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Mount Zirkel Wilderness Information

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Burn Ridge Fire

On Wednesday, August 14, I ventured south from Burn Ridge Trailhead collecting information and pictures for this website.  I called the Forest Service that morning before leaving the trailhead to check for trail closures and the status of the Burn Ridge Fire.  The fire was 1.5 to 2 miles west of the trail near Burn Ridge according to the Forest Service office that morning, and Swamp Park Trail 1100 was still open to all use.  Other forest service workers stopped by the trailhead and gave me conflicting information about the location of the fire, but they still indicated the trail was open.  I decided to go as far south on the trail as possible; planning to turn back if I approached the fire. 

With a hiking season so shortened by fires near the Mount Zirkel Wilderness, I thought an opportunity to hike trails and gather information had to be seized.  South of the trailhead, upon entering the valley of the South Fork of the Elk River, the smoke from the fire could be seen ahead. 

Click on the thumbnaile to see this picture, which was taken about four miles north of the fire along Swamp Park Trail 1100.  The smoke from the fire is visible over the ridgeline here. 

A couple miles south of the Burn Ridge Trailhead, Swamp Park Trail turns south away from the South Fork of the Elk and climbs toward the Burn Creek valley.  It soon crosses Burn Creek and follows the creek south along the west side of the valley.  Hiking up the valley here, a thick spruce-fir forest is crossed and the view of what lies ahead is obscured by the thick canopy.  I didn't realize that the Burn Ridge Fire was actually right in front of me as I hike up the canyon.  About a mile from the top of the ridge, smoke was apparent in trees across the valley.  I thought the smoke had followed the contours of the ground from the fires west of there, and so continued south along the trail. 

Upon nearing the crest of Burn Ridge on my way south, I began to smell smoke.  The top of the ridge was just ahead, and a good landmark to use as a turnaround point, so I continued a little further up the trail hoping to reach it.  Suddenly, a helicopter flew overheard, it hovered then dumped water pretty close to my location.  Soon another helicopter hovered and dumped water ahead of me. 

Click on the thumbnail to see this picture and the one below, which were taken near Burn Ridge along Swamp Park Trail 1100.

Click on the thumbnail to see this picture, which was taken near the crest of Burn Ridge along Swamp Park Trail 1100. 

A short distance further I reached the top of Burn Ridge and saw that the fire had crossed the trail and was burning on a ridge to the east.  There were no hot spots in my area so I took a few pictures before turning around.  A firefighter met me on the trail and convinced me it was time to leave the area, speaking softly yet wielding a big axe.  I turned and headed back toward my truck. 

Click on the thumbnail to see firefighters working the Burn Ridge Fire on Wednesday, August 14.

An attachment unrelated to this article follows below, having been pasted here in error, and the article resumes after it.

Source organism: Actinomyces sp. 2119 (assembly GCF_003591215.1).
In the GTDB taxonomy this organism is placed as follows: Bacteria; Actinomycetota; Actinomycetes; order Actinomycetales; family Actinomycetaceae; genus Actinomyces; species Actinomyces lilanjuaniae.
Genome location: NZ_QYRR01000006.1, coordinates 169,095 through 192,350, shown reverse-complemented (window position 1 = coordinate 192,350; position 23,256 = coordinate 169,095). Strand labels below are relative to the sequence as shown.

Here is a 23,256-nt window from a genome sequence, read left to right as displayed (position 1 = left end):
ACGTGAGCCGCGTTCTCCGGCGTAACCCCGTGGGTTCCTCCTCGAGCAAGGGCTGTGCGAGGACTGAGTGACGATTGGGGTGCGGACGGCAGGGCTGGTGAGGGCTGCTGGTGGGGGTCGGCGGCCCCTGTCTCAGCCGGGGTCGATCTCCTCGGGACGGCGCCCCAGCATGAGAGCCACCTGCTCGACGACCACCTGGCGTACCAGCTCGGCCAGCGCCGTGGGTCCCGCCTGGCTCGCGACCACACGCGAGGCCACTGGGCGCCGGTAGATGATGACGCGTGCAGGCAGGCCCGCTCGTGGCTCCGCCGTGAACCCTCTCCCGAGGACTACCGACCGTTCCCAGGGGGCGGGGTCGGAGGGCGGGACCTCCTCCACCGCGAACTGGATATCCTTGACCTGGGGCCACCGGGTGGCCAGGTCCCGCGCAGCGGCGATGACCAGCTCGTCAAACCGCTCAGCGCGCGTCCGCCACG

As I headed back down Burn Creek valley, I noticed the trees on the east side of the valley that had smoke in them earlier were on fire.  I stopped briefly to take a picture before hurrying down the trail. 

Click on the thumbnail to see this picture, which shows a fire in apparently live spruce trees taken along Swamp Park Trail 1100 about a mile north of the crest of Burn Ridge.  These trees are probably dead and tinder dry due to the spruce beetle epidemic in the area, but still appeared green and alive. 

The fire had only been burning for three days when these pictures were taken and was only a few hundred acres in size.  It initially appeared that the fire would behave like the Big Creek Fire, which had burned near Burn Ridge the previous year.  The Big Creek Fire burned and spread slowly in blown down timber from the Routt Divide Blowdown, not entering green patches of forest.  Conditions had changed.  Colorado was in its worst drought in recorded history in the summer of 2002.  Spruce trees killed by a spruce beetle epidemic triggered by the blowdown had another year to dry out. 

By the next day, Thursday, August 15, a group of backpackers were evacuated by helicopter from near Dome Lake after the fire had moved to block their route back down the South Fork of the Elk River.  Firefighters became concerned that this fire would behave much differently than the Big Creek Fire had the year before. 

When 50 mile per hour winds came out of the west on Friday, August 16, the fire took off in a big way.  Firefighters were called off the fire that day for their own safety.  The next day the fire crossed the tundra at the Continental Divide, spreading into the Roaring Fork basin north of Red Canyon.  The blaze didn't stop growing until reaching the east end of the forest two days later.  By Sunday, August 18, the fire had grown to affect about 14,000 acres.  It finally ran out of fuel at the east edge of the wilderness after jumping to the south side of Red Canyon, burning both sides of the canyon near its mouth. 

When wildfires burn, there are times when the fire can move quicker than the information about it, possibly cutting off trails in its path.  Always give fires wide berth when traveling through the backcountry since weather and fire conditions can change suddenly and catastrophically.  Slow moving fires can flare out of control in a matter of minutes.